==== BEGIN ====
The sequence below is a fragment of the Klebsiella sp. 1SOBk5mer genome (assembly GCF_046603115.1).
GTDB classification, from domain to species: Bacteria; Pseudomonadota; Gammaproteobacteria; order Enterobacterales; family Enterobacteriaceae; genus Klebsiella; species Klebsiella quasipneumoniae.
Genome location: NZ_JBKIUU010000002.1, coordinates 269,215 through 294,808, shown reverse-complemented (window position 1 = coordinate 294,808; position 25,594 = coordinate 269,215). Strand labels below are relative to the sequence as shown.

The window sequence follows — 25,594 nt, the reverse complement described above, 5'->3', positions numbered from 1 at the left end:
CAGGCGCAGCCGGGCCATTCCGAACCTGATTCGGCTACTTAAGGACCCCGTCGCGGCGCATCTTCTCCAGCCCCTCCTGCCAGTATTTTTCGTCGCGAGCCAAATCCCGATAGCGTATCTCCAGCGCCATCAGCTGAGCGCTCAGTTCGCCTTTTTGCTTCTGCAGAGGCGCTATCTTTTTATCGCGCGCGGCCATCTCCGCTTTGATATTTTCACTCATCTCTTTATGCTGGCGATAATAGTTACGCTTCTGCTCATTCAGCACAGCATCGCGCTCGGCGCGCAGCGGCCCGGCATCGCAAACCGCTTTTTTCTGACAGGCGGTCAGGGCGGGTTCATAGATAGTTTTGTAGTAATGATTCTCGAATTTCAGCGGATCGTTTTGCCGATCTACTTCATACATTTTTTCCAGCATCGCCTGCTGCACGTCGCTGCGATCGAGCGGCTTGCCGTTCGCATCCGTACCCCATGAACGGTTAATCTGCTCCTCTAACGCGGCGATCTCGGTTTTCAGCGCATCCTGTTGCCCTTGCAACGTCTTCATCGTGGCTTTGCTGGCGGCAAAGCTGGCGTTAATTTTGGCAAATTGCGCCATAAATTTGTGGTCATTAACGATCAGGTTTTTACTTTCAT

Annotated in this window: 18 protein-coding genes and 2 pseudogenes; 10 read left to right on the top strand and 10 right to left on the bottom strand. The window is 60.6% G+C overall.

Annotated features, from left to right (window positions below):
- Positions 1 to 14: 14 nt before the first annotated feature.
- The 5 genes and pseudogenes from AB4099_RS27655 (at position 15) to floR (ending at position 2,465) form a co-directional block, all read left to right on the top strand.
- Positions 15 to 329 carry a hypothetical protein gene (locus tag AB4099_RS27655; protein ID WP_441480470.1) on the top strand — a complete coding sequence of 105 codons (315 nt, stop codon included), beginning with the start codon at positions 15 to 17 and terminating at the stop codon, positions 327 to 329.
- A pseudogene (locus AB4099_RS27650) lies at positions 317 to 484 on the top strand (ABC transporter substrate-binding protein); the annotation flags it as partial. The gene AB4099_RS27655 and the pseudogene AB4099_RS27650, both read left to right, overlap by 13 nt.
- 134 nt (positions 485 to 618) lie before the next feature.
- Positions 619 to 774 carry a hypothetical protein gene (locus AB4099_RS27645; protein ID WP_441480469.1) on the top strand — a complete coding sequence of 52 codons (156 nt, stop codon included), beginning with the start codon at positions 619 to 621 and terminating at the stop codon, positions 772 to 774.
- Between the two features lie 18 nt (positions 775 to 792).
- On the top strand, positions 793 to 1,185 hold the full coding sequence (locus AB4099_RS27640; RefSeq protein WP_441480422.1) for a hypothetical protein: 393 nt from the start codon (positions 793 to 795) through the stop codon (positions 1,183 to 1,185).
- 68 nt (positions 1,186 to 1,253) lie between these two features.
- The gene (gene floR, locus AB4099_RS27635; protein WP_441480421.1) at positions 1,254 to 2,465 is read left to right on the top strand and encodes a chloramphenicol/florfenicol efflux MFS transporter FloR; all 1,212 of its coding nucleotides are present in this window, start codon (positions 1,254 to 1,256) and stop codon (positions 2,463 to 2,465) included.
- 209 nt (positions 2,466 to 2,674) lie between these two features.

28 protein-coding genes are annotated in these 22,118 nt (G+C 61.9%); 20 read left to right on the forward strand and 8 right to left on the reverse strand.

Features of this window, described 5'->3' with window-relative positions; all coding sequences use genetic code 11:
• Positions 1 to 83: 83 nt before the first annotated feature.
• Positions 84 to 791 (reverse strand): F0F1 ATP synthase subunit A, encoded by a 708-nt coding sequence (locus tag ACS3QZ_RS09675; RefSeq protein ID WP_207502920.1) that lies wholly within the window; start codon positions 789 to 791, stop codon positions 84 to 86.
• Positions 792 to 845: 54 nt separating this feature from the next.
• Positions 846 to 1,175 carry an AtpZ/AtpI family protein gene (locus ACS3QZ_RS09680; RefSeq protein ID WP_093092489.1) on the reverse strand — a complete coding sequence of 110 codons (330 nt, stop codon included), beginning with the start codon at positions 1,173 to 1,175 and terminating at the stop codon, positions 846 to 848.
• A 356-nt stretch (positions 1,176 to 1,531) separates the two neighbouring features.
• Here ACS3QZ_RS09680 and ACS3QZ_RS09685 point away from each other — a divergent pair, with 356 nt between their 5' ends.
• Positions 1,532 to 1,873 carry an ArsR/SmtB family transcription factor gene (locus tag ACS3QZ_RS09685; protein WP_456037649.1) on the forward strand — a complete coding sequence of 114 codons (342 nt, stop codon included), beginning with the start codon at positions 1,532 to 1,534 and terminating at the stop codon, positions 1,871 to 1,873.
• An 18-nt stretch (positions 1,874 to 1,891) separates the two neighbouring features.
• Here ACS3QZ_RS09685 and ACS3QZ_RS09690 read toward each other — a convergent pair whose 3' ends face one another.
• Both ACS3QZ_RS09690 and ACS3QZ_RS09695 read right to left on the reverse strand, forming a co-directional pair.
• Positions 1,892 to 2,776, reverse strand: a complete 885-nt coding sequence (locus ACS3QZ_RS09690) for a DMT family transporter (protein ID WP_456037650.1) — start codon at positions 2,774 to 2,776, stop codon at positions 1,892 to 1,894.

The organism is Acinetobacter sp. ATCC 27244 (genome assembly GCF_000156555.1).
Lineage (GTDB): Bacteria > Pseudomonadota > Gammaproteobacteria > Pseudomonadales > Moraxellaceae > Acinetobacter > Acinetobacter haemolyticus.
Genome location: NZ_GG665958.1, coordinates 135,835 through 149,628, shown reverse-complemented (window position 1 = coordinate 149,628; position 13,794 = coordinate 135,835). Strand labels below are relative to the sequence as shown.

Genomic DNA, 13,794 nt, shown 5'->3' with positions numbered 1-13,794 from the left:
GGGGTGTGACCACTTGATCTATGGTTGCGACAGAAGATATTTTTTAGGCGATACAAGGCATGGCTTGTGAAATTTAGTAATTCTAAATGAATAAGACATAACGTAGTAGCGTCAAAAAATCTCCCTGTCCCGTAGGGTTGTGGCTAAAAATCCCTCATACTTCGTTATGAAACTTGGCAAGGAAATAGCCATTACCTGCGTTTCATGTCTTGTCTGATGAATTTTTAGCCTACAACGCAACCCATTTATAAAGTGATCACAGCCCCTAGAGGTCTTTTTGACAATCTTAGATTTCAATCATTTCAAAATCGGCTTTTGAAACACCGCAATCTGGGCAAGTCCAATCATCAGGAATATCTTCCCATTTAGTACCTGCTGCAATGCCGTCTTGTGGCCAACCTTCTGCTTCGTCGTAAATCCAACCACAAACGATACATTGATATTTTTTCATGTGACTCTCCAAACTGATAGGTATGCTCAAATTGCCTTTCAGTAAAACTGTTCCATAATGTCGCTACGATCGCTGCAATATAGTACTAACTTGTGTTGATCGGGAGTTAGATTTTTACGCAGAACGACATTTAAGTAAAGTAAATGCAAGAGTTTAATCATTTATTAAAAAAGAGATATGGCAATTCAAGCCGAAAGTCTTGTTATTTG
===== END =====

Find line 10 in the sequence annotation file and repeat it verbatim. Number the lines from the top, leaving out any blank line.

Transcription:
- Positions 15 to 329 carry a hypothetical protein gene (locus tag AB4099_RS27655; protein ID WP_441480470.1) on the top strand — a complete coding sequence of 105 codons (315 nt, stop codon included), beginning with the start codon at positions 15 to 17 and terminating at the stop codon, positions 327 to 329.